Eight. Indulge me for a moment and think of what the number 8 means to you.
Were you blessed with your first bike when you turned 8? Have you been in love for 8 months? Is 8’o clock the dreadful hour your workday begins? The number 8 had no significance in my life, until last week.
$8 was all I needed to get home.
After parking my car, I realized my wallet was 82 miles away and I was penniless. It was 9 am and 8 hours later I would need to drive back home. But without a paid ticket, exiting from that callously secured parking lot wasn’t an option. My car was in prison and I needed bail money. Pride twisted my tongue and weakened my guts. I couldn’t ask for $8. Utterly desperate and unable to rid myself of dignity, I spent 8 hours praying for a miracle. I prayed someone would read my mind and give me $8. Where’s Mel Gibson when you really need him?
It was getting late and I decided to visit my imprisoned car. I drove up to the gate but nothing happened. I felt poor and helpless. My eyes wandered around in desperation. On the dashboard of the machine there was a ticket waiting to be snatched. Maybe this was the miracle? I inserted the ticket but the gate didn’t open. Instead of the usual “Please pay $8” the screen said: “Please pay $3”. He met me half way and now it was my turn to act. All I had to do was ask for $3.
I went to the library and in one breath I blurted, “Hi, I am a Masters student and I am really sorry for asking you, but I really need to get home, and all I need is $3, and here’s my mp3…”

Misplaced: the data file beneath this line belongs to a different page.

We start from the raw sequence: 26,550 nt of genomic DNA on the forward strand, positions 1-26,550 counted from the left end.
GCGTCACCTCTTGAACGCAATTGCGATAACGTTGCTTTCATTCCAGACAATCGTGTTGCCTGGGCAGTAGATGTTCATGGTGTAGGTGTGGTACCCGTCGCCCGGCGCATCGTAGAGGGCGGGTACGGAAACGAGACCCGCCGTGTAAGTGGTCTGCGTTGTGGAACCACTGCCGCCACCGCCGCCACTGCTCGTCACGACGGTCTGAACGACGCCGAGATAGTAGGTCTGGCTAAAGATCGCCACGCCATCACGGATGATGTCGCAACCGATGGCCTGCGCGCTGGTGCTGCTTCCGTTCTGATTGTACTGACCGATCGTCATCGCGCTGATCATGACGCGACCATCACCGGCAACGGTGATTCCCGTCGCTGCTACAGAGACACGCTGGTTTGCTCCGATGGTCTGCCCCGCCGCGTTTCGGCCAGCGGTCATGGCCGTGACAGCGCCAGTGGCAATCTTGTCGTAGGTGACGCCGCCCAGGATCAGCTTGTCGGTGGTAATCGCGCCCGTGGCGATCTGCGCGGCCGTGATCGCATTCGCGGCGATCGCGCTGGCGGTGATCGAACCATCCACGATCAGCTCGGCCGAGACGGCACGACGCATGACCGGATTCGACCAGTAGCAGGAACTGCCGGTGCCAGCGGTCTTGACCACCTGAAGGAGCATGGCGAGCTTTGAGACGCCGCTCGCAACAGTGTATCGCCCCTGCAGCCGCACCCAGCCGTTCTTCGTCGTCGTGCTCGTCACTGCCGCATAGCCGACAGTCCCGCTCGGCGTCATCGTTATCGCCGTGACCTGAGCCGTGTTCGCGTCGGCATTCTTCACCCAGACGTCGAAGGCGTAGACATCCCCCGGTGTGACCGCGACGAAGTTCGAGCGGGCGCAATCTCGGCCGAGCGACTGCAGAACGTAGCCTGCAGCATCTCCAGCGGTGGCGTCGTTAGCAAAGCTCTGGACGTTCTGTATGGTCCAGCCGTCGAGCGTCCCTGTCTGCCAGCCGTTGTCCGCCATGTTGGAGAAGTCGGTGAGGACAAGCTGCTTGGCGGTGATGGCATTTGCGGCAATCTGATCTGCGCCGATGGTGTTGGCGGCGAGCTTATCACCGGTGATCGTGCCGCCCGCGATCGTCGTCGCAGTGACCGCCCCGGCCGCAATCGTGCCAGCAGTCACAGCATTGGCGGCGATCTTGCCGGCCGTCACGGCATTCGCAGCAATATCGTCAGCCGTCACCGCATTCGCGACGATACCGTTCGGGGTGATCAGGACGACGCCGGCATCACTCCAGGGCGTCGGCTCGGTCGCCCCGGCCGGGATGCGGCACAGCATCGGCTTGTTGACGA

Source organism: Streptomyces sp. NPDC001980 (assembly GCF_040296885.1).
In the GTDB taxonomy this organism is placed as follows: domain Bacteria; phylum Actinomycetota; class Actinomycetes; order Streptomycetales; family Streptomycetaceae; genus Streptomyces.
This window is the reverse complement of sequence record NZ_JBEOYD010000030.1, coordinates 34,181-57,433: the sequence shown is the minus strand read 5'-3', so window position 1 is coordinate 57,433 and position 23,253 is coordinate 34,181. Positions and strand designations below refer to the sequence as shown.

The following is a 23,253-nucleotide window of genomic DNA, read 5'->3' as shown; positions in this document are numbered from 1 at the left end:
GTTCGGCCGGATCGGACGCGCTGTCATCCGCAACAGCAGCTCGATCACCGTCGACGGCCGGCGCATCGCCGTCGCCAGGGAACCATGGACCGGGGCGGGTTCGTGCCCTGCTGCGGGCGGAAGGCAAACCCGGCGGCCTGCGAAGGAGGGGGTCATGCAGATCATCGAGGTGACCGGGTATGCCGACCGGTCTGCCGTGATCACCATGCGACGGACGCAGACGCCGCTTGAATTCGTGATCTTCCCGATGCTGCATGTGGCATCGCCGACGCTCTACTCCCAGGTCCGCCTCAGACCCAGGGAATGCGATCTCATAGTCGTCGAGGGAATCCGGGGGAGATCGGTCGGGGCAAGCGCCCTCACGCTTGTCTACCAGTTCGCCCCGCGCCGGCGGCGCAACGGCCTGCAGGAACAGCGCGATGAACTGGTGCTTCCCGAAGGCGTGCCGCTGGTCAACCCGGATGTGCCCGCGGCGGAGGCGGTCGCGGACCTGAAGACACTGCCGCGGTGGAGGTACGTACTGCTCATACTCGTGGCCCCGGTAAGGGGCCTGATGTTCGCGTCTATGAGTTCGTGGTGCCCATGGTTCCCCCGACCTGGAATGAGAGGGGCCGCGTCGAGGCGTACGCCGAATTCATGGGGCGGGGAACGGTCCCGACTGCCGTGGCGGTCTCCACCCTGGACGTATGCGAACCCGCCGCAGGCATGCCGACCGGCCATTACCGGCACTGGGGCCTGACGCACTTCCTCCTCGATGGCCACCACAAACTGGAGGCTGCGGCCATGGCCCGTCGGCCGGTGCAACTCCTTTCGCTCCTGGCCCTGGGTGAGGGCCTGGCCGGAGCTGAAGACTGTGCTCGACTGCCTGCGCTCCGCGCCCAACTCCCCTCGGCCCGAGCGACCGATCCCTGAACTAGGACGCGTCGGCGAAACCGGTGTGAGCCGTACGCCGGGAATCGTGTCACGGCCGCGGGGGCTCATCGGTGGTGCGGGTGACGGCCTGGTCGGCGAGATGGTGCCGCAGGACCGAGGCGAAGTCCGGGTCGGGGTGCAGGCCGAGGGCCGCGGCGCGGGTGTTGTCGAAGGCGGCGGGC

The librarian interrupted me and said, “Oh, no worries here you go. You don’t have to explain. Keep your mp3 player it’s only $3!”
“No please keep it! Let me sign something at least, and I’ll return it,” I asserted.
“No, no. You keep your stuff and if it makes you comfortable sure, you can return the money, here—you can write it here.”
I drove home that night with intense unrest. Is this what poverty feels like? Like a cloak of humiliation shackling humans from doing the very basic things in life? Is this what it takes for poverty-inflicted persons to ask for money? If so, why do we deem those who gather the courage to ask unworthy of our money?
Maybe you think everyones ‘got to work for their money’: what’s sacrificing dignity as a price for a few bucks to feed a hungry body? So what if we say no to people who ask? It’s not our responsibility to quench their thirst or hunger.
But try forgetting your wallet at home one day. Try asking strangers for money. And then try recalling the times you shooed away children pulling on your shirt begging for 5 Riyals. Remember when you pompously ignored the pleas of the frail mother begging for your attention. Then think instead how you successfully played a part in creating a society where human beings are conditioned to ask for one of the most difficult things in life, simply to survive.
Maybe then you will realize it’s your responsibility to answer the needs of people as much as it’s the government’s responsibility to put its money where its mouth is. More than 30,000 hungry children flood the streets of Sana’a . 42% of the Yemeni population lives below the poverty line . Over 1 million beggars were on the streets during Ramadan . Where were we? Fasting to feel the hunger of the poor.